ag education

He noticed that without at least some on-farm exposure, students held an American Gothic portrayal of farming. Agricultural employers noticed that, too, so Scholl launched a program to offer annual tours to central Illinois farms and agribusinesses. He thanks various supporters of funds and services for making these annual spring farm tours happen, including Illinois Farm Bureau, Champaign County Farm Bureau, GROWMARK, Farm Credit Illinois and Compeer Financial.

“The students often have no inkling until they get out on a farm about how sophisticated, complex, technologically advanced and global that production agriculture has become,” says Scholl, who started the farm tours in 2015. “Farmers today are sophisticated, well-educated, experienced operators who have to deal with a lot of challenges, many of which are out of their control.”

Now, he’s fixing the farm gap – giving nonfarm students a chance to see and understand working farms before they take their first agricultural job. He says he will never forget what a student attendee with no farm background told him after a day of farm tours.

“You know, as I think about it, everything I knew about farms I learned from my friends in Chicago and Hollywood,” said the student, who was studying for a degree in agriculture and the environment. “And they were wrong.”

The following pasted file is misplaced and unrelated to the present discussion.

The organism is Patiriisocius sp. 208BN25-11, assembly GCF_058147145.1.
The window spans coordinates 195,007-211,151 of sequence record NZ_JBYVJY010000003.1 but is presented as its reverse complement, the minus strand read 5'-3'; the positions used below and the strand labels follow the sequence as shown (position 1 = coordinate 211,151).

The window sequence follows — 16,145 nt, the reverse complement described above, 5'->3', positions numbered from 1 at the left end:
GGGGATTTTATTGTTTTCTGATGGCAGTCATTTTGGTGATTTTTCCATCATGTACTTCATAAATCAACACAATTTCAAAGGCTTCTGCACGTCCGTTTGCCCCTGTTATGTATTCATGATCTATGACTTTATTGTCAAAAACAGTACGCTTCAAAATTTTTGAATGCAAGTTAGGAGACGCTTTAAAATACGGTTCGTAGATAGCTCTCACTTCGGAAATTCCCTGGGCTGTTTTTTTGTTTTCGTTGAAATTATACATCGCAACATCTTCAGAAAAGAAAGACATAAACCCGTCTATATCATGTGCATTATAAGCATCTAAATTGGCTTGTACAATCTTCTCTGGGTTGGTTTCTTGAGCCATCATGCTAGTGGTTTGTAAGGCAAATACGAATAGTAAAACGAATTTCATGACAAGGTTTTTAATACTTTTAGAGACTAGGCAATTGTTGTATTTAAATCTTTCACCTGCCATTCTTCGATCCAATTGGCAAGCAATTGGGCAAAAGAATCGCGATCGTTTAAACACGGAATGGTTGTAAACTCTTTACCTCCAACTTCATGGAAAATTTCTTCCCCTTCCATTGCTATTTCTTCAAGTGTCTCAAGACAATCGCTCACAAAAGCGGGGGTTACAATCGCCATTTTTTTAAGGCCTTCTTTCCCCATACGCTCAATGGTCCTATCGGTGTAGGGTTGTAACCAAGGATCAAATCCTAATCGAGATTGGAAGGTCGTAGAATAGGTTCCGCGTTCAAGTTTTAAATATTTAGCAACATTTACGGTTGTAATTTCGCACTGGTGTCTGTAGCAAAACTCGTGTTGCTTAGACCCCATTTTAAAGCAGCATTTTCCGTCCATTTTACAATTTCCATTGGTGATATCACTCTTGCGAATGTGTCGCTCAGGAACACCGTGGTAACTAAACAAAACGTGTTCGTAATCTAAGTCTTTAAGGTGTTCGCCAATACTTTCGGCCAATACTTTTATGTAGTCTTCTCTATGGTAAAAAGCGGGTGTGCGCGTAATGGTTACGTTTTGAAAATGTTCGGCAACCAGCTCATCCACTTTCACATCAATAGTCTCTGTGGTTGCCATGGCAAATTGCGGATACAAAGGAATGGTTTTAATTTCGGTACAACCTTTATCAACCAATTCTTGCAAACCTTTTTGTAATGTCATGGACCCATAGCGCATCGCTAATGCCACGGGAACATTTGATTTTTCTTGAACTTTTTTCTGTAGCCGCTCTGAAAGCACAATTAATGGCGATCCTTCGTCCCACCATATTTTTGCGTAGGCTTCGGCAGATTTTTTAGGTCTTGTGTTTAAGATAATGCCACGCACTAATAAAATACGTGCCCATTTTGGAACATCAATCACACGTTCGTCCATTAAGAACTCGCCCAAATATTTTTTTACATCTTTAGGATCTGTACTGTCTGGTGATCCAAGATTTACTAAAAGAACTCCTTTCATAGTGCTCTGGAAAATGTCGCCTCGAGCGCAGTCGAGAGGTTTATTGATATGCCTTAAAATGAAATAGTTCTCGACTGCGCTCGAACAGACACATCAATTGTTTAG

ag education

Ag Careers Full Speed Ahead

Online resources continue to crop up to help teens and young adults find or discover a fledgling career, agriculture or otherwise. In 2017, the Illinois Department of Employment Security (IDES) and the Illinois Department of Innovation and Technology (DoIT) created the Going Mobile initiative, a career-focused effort to help adults change jobs and youth discover them.

In particular, the IDES and DoIT Reality Check mobile app focuses on teens and young adults as it offers step-by-step instructions on how to evaluate careers and land a job that realistically meets their lifestyle. The app asks a series of questions about preferences in housing, cars and entertainment and even where the job seeker wants to live. Then, the service gives realistic information, including a customized summary of monthly costs for that lifestyle in a particular city. The app shares a list of occupations with the potential to meet the calculated expenses and the education required to secure those jobs.

The agency also offers the Career Information System, a valuable tool for adults considering a career change or for parents and educators who want to teach youth about basic work concepts and expectations. The online resource provides tips for resumes and interviews, information about financial aid and training options, as well as assessments to help people find a career that meets their skills and interests.

The Next Generation of Ag Careers

A USDA study on agricultural employment predicted these as the top five careers in agriculture in 2020:

1. Drone technologists
2. Hydrologists
3. Agriculture communicators
4. Food scientists
5. Precision agriculture technologists